Nusra Front Bomber Kills 25 Soldiers in Aleppo

Suicide bomber from Syria's Al-Qaeda offshoot blows himself up in a Syrian army outpost in Aleppo.

Ben Ariel ,

A debris-filled street in Aleppo (file)
A debris-filled street in Aleppo (file)

A suicide bomber from the Al-Nusra Front terrorist group, Syria's Al-Qaeda offshoot, blew himself up in a Syrian army outpost in a contested neighborhood in the city of Aleppo on Monday night.

The bombing killed at least 25 soldiers and allied militia and injured scores, according to the Reuters news agency.

The Britain-based Observatory for Human Rights, which tracks the violence across the country, said the explosion from the blast was heard across the city where several Islamist-led groups recently launched an offensive to control the remaining western parts of the city in government hands.

Rebel websites said there was heavy bombardment of rebel-held portions of Jamiyat al Zahra district, where rebels had gained ground and brought them closer to the heart of government controlled parts of the city, which was before the 2011 civil war the country's main industrial and commercial hub.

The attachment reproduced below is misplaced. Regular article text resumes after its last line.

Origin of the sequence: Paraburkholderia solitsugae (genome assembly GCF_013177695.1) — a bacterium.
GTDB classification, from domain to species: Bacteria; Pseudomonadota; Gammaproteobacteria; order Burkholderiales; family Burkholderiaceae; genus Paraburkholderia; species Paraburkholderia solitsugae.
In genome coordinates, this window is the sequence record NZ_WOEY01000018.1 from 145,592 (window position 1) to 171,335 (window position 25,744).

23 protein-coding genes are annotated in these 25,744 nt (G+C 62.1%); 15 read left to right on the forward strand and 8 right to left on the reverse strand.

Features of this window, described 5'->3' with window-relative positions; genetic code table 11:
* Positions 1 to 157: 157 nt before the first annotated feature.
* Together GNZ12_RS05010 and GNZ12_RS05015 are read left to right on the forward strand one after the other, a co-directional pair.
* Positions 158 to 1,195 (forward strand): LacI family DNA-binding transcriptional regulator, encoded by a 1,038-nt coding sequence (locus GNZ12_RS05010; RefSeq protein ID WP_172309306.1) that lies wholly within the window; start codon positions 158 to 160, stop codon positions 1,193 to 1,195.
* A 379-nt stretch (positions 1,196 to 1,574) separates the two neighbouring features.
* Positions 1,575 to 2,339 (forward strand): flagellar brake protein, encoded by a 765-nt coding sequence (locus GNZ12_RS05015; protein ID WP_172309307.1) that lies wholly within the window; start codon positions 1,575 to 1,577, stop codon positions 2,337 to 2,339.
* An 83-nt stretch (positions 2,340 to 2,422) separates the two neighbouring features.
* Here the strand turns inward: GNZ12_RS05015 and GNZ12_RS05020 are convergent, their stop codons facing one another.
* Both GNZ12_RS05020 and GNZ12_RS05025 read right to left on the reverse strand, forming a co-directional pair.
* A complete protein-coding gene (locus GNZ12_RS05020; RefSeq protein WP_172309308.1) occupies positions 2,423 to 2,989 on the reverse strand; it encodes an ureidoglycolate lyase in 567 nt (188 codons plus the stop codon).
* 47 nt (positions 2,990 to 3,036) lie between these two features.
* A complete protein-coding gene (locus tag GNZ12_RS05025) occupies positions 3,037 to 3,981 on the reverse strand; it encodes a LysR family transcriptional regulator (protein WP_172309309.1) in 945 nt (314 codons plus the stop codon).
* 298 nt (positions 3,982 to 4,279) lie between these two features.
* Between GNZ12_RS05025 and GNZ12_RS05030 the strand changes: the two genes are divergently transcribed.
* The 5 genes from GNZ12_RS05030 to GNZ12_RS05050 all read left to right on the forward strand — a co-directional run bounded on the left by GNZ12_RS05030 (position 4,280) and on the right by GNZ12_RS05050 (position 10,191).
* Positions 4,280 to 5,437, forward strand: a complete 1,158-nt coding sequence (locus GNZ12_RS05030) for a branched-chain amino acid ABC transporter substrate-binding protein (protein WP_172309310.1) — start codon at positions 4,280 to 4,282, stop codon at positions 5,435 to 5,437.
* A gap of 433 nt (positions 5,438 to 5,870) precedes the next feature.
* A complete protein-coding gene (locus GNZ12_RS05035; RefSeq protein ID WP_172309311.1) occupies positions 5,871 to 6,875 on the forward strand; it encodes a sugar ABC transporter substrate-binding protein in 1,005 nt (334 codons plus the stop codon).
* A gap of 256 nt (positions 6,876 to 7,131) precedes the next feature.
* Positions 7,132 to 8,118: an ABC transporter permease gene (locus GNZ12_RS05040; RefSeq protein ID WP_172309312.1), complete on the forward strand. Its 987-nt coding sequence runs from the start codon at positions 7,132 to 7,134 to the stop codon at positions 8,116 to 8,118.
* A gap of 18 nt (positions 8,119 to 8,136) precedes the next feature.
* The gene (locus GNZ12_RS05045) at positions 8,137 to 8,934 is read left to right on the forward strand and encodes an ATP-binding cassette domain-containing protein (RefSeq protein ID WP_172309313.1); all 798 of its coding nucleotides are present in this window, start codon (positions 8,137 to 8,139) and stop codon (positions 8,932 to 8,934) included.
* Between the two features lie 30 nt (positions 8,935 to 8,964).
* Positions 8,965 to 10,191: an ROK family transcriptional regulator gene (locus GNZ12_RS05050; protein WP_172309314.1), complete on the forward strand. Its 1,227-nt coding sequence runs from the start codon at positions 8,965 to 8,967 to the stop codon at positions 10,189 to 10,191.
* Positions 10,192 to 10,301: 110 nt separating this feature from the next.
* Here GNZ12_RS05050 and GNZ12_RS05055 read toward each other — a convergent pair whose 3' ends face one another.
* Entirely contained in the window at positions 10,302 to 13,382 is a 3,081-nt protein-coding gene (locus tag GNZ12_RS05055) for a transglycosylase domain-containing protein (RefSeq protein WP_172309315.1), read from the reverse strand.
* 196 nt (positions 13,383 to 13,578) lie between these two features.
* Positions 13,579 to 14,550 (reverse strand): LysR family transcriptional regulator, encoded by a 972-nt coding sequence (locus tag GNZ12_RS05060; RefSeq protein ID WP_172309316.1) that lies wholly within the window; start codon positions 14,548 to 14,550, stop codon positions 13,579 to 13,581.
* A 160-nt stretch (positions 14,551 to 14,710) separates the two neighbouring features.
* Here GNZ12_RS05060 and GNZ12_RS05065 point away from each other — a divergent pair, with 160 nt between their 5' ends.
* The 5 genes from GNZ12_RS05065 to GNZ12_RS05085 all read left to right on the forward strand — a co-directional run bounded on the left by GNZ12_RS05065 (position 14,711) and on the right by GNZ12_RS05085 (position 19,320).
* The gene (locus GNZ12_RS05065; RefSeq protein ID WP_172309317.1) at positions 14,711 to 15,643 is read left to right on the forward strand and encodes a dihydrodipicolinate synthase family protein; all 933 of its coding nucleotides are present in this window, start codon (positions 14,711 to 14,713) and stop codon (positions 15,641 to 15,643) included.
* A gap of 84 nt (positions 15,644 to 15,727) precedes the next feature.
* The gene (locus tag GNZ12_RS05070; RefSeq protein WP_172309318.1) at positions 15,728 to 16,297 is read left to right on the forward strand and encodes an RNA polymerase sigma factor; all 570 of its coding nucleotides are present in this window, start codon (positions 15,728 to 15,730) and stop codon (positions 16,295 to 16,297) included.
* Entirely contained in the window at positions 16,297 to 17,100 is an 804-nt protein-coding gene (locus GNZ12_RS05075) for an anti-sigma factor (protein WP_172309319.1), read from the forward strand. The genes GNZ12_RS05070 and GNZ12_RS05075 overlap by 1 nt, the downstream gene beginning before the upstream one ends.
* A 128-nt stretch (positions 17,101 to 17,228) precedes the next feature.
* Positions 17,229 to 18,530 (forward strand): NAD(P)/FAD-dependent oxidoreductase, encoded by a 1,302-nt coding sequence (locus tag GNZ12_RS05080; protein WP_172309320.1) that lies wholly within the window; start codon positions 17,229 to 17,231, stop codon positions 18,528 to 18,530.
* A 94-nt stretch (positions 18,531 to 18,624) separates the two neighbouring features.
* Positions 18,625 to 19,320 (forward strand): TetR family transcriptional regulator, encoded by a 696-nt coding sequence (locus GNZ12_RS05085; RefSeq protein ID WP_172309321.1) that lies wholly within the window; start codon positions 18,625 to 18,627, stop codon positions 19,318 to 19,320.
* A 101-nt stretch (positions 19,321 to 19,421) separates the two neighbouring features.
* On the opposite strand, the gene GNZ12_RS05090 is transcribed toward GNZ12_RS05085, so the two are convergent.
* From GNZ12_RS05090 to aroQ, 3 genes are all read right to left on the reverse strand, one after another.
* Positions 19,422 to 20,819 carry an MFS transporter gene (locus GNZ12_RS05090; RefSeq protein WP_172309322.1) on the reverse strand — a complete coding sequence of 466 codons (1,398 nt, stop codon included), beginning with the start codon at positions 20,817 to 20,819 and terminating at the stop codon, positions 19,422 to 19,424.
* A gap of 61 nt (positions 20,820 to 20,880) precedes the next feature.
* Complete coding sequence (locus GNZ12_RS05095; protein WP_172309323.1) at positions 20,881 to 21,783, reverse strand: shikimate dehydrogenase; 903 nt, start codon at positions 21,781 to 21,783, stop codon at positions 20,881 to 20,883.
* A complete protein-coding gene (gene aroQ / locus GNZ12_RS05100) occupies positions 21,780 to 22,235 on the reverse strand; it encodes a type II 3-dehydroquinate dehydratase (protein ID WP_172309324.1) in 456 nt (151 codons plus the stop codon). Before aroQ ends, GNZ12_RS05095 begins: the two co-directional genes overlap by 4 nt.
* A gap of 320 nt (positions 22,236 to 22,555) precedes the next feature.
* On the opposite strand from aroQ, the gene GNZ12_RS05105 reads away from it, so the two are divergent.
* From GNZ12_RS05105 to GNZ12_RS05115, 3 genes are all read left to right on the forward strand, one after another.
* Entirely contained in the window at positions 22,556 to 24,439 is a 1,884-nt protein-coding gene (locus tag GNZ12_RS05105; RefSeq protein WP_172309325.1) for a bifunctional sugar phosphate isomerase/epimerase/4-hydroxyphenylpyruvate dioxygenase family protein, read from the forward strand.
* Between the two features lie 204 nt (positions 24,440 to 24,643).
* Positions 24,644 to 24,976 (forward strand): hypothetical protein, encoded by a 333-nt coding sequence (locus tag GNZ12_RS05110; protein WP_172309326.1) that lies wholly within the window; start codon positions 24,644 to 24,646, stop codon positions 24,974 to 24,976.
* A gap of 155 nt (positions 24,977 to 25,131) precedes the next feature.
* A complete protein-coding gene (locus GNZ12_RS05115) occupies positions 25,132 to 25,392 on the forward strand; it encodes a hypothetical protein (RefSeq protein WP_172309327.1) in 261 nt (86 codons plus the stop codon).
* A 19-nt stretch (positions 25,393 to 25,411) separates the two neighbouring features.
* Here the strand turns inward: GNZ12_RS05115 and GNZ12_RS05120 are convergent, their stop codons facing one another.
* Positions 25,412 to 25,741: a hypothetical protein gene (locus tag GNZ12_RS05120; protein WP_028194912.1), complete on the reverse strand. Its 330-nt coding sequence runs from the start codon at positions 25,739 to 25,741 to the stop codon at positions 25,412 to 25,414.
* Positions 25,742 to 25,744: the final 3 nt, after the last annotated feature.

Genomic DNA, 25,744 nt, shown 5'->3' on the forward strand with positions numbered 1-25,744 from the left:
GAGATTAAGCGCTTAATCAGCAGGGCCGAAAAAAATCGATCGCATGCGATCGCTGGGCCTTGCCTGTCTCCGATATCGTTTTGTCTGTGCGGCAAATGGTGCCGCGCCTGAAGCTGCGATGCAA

Rami Abdul Rahman, head of the Observatory, was quoted by Reuters as having said that the Syrian army had responded with heavy firepower including aerial bombardment, in an attempt to stem the offensive.

The insurgents posted on social media images of fighters from the Al-Nusra Front heading towards the district, which the Syrian army has repeatedly said in recent days had not fallen into insurgent hands.

Al-Nusra Front has been an official branch of Al-Qaeda since April 2013, and dominates a swathe of northwest Syria despite months of international airstrikes.

As well as fighting President Bashar Al-Assad's regime, the group has clashed with Western-backed rebels and its jihadist rival the Islamic State (ISIS) group.

Al-Nusra Front recently reaffirmed its allegiance to Al-Qaeda and denied any plan to break away and become a more internationally acceptable rebel force, amid speculations on Internet social networks of a split between the jihadist allies.